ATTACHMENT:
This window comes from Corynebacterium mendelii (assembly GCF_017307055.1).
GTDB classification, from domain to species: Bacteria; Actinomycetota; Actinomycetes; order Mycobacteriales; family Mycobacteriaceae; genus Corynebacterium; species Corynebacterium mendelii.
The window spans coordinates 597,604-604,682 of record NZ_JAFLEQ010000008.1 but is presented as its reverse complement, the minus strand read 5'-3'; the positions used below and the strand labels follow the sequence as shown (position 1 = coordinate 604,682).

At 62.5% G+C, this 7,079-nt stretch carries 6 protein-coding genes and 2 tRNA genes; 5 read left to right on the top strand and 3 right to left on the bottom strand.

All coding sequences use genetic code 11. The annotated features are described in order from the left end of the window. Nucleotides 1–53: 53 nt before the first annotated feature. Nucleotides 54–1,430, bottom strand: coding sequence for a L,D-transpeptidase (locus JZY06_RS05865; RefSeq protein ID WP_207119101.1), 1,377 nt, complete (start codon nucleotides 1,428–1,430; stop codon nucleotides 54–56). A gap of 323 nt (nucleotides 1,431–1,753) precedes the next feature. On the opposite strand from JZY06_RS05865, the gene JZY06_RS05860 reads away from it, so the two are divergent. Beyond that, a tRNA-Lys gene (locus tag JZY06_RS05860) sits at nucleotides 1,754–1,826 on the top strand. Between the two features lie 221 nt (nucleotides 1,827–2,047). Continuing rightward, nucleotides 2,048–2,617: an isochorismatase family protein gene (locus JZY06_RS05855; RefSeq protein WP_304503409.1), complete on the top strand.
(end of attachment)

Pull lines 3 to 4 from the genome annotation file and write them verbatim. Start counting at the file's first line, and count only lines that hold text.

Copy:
The window spans coordinates 597,604-604,682 of record NZ_JAFLEQ010000008.1 but is presented as its reverse complement, the minus strand read 5'-3'; the positions used below and the strand labels follow the sequence as shown (position 1 = coordinate 604,682).

At 62.5% G+C, this 7,079-nt stretch carries 6 protein-coding genes and 2 tRNA genes; 5 read left to right on the top strand and 3 right to left on the bottom strand.